These are terms that a keen student or teacher might run across with increasing frequency these days. They represent a specialised area of yoga that offers a holistic approach to treating chronic or acute ailments.
What sort of treatment? A range of approaches: asanas, breath work, meditation, perhaps Ayurvedic remedies, all may be used for the purpose of creating symmetry in the body and harmony in the mind. Here’s an example of a “propped up” yoga therapy pose:
In the hands of a capable Yoga Therapist, one’s symptoms and even the causes of illnesses may be alleviated.
What is a Yoga Therapist? She/He may be a very experienced yoga teacher who’s worked with a variety of individuals with various injuries and medical complaints, and who has garnered skills and knowledge over many years. In consultation with the student, the Yoga Therapist designs an appropriate yoga practice for that student’s special needs, and then, this personalised sequence can be practised at home.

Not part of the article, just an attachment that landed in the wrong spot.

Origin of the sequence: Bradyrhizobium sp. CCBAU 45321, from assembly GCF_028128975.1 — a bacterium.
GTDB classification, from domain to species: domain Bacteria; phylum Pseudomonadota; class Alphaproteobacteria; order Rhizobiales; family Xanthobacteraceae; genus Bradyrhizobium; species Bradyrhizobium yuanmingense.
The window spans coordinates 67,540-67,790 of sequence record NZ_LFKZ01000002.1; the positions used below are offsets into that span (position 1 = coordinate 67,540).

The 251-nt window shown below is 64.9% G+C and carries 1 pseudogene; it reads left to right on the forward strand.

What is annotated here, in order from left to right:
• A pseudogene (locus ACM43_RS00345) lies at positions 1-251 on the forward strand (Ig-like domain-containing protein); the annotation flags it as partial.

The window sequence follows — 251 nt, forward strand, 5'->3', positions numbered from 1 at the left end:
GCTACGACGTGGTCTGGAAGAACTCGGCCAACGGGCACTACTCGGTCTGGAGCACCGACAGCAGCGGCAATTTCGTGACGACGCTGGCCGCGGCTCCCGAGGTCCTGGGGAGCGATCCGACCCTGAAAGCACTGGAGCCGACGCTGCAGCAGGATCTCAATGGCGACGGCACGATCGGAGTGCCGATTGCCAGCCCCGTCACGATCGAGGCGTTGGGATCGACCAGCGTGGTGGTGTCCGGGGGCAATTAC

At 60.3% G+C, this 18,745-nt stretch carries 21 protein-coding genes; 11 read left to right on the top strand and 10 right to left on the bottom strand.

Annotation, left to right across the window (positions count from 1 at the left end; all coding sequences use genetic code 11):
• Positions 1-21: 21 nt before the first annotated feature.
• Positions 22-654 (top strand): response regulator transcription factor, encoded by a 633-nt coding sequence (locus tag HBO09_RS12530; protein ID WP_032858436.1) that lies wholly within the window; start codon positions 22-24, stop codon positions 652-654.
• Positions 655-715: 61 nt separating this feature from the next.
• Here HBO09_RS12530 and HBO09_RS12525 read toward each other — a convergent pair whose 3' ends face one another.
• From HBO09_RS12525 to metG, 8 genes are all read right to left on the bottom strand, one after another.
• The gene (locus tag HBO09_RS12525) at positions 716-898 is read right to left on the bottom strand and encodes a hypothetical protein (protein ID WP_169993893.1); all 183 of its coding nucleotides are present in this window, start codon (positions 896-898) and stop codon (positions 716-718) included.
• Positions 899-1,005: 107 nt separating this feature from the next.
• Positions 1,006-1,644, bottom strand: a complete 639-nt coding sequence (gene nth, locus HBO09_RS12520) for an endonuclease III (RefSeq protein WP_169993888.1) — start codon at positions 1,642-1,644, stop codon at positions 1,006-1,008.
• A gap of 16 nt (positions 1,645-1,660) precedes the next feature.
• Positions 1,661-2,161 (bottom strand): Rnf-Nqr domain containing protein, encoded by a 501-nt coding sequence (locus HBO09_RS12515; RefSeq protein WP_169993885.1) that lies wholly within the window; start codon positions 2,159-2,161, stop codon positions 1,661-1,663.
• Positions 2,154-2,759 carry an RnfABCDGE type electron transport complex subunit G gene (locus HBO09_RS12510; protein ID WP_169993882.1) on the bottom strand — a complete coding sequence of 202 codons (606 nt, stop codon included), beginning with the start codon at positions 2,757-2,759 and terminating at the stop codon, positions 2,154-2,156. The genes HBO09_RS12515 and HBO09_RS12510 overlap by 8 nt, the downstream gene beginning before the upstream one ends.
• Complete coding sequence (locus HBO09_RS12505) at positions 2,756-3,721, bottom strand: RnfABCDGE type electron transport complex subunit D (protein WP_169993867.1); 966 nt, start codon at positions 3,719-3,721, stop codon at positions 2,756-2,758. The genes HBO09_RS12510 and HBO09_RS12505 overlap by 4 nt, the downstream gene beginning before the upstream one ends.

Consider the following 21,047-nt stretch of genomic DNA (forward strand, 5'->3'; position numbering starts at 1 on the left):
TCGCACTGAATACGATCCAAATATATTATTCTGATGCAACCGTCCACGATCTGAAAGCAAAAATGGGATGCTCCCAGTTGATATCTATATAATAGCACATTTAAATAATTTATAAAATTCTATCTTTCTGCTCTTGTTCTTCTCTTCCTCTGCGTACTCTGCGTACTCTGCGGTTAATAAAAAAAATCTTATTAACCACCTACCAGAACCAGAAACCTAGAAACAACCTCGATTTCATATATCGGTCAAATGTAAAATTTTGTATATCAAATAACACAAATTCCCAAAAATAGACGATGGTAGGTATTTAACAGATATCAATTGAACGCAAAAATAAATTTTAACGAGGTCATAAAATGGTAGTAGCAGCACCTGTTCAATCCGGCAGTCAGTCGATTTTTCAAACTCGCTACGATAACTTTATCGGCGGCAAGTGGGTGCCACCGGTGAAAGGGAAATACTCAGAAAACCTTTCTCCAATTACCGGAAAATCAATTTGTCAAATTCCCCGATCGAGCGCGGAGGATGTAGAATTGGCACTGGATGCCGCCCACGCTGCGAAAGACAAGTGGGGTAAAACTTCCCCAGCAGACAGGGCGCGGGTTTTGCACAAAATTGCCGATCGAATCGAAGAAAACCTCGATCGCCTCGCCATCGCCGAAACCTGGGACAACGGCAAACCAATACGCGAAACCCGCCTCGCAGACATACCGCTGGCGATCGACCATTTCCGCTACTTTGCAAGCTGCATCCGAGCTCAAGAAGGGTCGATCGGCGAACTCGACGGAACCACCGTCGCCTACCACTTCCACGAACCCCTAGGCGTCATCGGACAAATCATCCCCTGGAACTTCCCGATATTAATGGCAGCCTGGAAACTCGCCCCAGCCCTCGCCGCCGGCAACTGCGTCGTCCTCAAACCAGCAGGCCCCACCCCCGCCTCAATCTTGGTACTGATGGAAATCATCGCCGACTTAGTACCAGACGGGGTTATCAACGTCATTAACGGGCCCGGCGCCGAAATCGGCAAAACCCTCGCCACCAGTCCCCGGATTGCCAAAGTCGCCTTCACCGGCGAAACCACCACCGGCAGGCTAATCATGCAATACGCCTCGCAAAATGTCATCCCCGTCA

Ideally, the student is inspired through his or her own practice of yoga to create mental, emotional, physical and spiritual health on-goingly.
Yoga Therapist and student thus work together; the student is empowered by doing the yoga practice, and the Yoga Therapist assesses and refines the practice to create an optimum healing situation.
You can be trained in Yoga Therapy in Australia through a school that has a course offering a graduate certificate in the subject. You can also become a member of The Australian Association of Yoga Therapists, if you meet the organisation’s standards.
If you would like to participate in a Yoga Therapy Intensive, Byron Yoga Centre runs a 12-day course that is recognised by the U.S. Yoga Alliance: http://www.byronyoga.com/yoga-therapy-intensive
You might have guessed that I’m interested in and have practiced Yoga Therapy for yonks, and perhaps you have even surmised that I am teaching in the above course 🙂